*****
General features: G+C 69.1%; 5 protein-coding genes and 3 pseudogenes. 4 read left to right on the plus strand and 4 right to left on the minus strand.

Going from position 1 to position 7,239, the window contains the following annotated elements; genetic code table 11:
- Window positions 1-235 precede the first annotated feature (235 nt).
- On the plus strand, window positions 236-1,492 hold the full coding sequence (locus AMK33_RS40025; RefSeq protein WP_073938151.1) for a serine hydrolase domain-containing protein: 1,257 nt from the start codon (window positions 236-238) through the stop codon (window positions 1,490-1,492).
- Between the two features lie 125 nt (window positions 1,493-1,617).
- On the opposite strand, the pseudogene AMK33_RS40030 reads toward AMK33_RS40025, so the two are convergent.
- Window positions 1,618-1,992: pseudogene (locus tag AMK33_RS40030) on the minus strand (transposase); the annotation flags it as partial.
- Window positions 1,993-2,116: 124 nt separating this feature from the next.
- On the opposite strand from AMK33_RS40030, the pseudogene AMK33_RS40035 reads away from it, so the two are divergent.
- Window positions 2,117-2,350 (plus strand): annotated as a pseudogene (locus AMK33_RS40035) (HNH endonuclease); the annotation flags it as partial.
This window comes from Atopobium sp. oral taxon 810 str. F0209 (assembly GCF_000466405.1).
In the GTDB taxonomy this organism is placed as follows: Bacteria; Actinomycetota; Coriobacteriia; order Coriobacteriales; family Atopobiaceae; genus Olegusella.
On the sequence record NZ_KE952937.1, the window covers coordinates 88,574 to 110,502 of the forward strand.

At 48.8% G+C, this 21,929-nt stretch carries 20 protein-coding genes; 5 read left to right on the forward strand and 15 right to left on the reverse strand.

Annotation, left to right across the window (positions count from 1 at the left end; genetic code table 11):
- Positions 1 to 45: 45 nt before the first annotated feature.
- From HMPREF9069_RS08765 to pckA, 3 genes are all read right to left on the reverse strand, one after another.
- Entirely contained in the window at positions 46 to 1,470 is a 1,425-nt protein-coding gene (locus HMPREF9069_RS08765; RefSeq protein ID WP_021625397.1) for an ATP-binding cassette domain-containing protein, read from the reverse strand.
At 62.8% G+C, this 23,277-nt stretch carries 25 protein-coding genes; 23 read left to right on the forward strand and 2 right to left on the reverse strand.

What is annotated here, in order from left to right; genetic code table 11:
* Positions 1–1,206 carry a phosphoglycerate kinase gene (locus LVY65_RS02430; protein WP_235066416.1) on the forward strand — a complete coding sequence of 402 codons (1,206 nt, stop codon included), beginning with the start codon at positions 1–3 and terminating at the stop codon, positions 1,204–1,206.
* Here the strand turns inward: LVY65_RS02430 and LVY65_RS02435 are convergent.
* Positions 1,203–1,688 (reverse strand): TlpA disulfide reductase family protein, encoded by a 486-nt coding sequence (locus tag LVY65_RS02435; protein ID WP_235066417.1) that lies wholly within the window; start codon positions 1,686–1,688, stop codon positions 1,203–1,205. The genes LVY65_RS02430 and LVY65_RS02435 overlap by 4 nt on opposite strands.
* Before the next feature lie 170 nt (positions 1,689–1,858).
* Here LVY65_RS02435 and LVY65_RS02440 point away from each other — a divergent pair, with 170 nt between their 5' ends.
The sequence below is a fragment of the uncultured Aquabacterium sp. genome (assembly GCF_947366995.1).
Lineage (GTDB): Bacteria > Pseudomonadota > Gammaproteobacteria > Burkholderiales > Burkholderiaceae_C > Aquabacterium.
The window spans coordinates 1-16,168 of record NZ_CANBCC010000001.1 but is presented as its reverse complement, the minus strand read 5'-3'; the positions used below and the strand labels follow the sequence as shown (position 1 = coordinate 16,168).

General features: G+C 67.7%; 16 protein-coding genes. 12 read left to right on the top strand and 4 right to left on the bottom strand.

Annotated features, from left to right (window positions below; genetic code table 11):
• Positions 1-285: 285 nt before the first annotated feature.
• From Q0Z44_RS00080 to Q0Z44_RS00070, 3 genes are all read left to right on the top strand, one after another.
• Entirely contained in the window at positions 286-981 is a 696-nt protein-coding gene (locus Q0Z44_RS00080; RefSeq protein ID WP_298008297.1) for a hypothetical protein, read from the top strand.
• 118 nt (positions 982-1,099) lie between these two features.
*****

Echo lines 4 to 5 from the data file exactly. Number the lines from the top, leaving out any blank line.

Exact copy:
- On the plus strand, window positions 236-1,492 hold the full coding sequence (locus AMK33_RS40025; RefSeq protein WP_073938151.1) for a serine hydrolase domain-containing protein: 1,257 nt from the start codon (window positions 236-238) through the stop codon (window positions 1,490-1,492).
- Between the two features lie 125 nt (window positions 1,493-1,617).